For a moment there, it looked like Ant-Man was going to be Marvel’s first proper bomb. A third-tier superhero, a publically turbulent development process, and a teaser that spent more time apologising for its name than anything else. You could be forgiven for keeping your expectations cautious, even after a second, more confident trailer.
But in the end, we needn’t have worried. It’s Marvel Studios. Even on a bad day, it still shows you a good time. And Ant-Man is Marvel Studios having one of its pretty good days.
It’s hard not to look at Ant-Man and see all the things that the first Iron Man film did right. It has a similarly tight script and conservative running time, coupled with clear ideas about where its characters are going and how they get there. The plot – keeping dangerous technology away from an evil businessman – is certainly familiar too, but the much-touted heist structure prevents it from feeling too much so. It’s a more focussed movie than Marvel Studios has made in some time, and all the more enjoyable for it.
In terms of Marvel cinematic universe content, Ant-Man certainly plays very much like a Phase One movie. Aside from one major sequence, the MCU connective tissue is kept relatively light and what is there adorns the story rather than weighs it down. Powering the narrative you’ll find a fairly standard Marvel origin arc – but after the multi-character continuity pile-ons that have typified MCU Phase 2, it’s actually a refreshing change of pace to watch a film that’s largely self-contained and has something for all of its characters to do.
The core cast – Evangeline Lily’s Hope Van Dyne, Paul Rudd’s Scott Lang and Michael Douglas’ Hank Pym – have the necessary chemistry to turn their two-note personalities into functioning characters. As Darren Cross, Corey Stoll exudes the right amount of charisma and menace, and while he’s never quite believable as a scientist, he’s believable as a villain. But all that said, it’s Michael Pena as Luis who walks away with this movie. Beyond the first few scenes, almost everything he says gets a laugh.
While Ant-Man returns to a lot of Marvel’s more familiar conventions, it’s also loaded with new ideas, both visual and narrative. The shrinking effects are great fun, and the extended depth of field means – and we can hardly believe we’re saying this – that the 3D effects actually do add something.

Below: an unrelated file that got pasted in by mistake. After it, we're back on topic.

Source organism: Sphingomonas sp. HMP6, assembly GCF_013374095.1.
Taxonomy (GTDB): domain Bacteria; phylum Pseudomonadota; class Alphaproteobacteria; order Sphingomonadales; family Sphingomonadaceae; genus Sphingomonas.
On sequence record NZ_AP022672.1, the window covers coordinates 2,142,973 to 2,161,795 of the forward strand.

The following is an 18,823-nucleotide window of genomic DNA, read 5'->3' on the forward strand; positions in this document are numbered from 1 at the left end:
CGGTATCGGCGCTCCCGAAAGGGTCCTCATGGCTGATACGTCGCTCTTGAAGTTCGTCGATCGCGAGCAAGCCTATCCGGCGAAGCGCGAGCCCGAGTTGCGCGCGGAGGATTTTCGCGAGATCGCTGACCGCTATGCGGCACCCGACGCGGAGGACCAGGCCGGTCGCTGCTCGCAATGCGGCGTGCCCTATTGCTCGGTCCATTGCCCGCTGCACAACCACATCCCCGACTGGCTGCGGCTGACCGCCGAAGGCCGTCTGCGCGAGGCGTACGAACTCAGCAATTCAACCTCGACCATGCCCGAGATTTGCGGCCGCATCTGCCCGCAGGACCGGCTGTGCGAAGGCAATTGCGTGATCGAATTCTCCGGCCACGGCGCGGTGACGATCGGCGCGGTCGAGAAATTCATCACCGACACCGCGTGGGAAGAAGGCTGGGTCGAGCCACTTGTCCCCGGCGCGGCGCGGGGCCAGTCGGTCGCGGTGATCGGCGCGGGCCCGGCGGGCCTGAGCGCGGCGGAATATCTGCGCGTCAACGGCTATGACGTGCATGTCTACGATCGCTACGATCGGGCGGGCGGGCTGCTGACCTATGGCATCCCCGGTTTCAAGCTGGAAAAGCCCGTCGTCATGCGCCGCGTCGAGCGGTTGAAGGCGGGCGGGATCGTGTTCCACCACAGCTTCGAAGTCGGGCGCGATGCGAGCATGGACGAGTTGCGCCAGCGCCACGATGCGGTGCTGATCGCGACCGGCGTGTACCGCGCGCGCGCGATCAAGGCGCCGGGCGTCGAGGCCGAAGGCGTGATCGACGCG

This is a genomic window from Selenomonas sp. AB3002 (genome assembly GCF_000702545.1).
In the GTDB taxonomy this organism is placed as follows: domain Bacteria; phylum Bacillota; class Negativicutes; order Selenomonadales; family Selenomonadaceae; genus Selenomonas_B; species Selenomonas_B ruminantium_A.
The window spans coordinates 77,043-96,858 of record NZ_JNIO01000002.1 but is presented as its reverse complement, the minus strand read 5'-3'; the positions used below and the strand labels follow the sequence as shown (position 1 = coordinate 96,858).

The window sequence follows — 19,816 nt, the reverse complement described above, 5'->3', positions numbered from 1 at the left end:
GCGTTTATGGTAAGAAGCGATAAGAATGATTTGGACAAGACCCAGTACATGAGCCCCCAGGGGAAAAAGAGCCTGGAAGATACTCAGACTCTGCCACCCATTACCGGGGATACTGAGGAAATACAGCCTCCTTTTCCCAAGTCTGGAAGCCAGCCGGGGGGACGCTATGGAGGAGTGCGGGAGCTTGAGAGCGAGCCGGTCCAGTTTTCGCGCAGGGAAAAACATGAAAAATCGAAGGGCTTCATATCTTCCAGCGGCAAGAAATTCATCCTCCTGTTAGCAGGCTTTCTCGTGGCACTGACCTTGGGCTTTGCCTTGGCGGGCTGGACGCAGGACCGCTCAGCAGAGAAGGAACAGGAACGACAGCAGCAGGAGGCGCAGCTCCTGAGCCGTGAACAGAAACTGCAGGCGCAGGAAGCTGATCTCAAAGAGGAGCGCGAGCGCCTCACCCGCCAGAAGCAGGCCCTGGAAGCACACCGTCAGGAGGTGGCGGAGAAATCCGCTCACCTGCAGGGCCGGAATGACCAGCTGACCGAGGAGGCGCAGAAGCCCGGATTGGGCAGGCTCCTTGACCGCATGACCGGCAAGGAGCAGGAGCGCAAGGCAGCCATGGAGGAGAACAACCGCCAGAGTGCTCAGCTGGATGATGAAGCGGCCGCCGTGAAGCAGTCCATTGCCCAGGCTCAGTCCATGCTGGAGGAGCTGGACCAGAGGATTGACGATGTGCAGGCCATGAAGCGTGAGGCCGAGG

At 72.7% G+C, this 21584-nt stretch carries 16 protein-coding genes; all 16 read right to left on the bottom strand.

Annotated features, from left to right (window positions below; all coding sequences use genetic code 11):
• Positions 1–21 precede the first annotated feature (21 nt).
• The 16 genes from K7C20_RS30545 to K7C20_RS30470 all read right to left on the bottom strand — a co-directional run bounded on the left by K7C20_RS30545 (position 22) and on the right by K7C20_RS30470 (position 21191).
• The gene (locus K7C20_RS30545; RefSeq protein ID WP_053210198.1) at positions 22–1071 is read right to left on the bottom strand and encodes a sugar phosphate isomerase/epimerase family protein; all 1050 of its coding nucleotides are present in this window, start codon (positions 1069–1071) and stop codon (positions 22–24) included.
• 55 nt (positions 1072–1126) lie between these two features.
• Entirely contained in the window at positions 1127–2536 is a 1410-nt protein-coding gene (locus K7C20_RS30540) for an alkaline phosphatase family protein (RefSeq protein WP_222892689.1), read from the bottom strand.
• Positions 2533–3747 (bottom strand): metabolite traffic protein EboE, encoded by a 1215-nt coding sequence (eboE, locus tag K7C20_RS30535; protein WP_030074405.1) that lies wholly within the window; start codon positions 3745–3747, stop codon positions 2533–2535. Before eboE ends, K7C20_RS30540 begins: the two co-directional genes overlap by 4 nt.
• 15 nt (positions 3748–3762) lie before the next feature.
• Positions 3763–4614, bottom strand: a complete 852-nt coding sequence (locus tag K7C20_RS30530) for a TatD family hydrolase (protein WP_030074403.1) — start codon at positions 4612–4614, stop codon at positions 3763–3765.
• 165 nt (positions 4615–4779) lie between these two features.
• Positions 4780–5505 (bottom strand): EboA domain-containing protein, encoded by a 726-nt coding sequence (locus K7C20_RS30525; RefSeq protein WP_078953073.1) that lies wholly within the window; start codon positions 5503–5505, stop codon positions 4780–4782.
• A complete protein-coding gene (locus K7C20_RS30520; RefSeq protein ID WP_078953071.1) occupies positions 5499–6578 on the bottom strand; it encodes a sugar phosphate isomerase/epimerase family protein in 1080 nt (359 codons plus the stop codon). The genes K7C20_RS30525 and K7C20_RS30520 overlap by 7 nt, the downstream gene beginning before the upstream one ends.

Peyton Reed also brings along some inventive directorial tricks that we guarantee you haven’t see in a Marvel movie before. For a film that seemed set to be defined by how good it could’ve been if it only had its original director, Reed takes a confident hand in making sure no-one comes out of the film with the impression that he was just a jobbing stand-in. It’s got more individual style than most Marvel movies. Admittedly, it might’ve looked even better with an auteur like Wright at the helm – but what matters is that you really can’t say for certain.
The thing Ant-Man really nails is its third act. A simple structure means the entire film is allowed to go uphill. There’s no artificial trough to sit through where it looks like everything’s hopeless but obviously isn’t. The climactic final sequence then delivers the movie’s most thrilling and hilarious moments, and crucially doesn’t overstay its welcome. It’s probably as good an ending as we’ve ever seen Marvel Studios do.
As good as Ant-Man is, there are ways in which it does misstep a little. Its contrition over Marvel’s lack of female heroes would be easier to swallow if it had remembered to include more than one fully-formed female character itself. The lean script means it’s sometimes a little too easy to see guns being placed on the mantelpiece. Scott himself is a likeable rogue pitched in the direction of Guardians Of The Galaxy‘s Star Lord, but there are some crucial gaps in his personality that are filled in with generic Paul Rudd for him to be truly as satisfying as his Marvel cinematic univerese co-leads.
Despite all that, it holds together. You can find some cracks in its exterior, but there are none of the yawning structural chasms Marvel has become practised in disguising. It leaves you wanting more – and not, like some MCU films, more of whatever comes next. You want more Ant-Man. Based on the post-credits scenes (of which there are two) it’s clear that Marvel isn’t going to let you down. By the end of this film, it feels silly to have ever thought it would.
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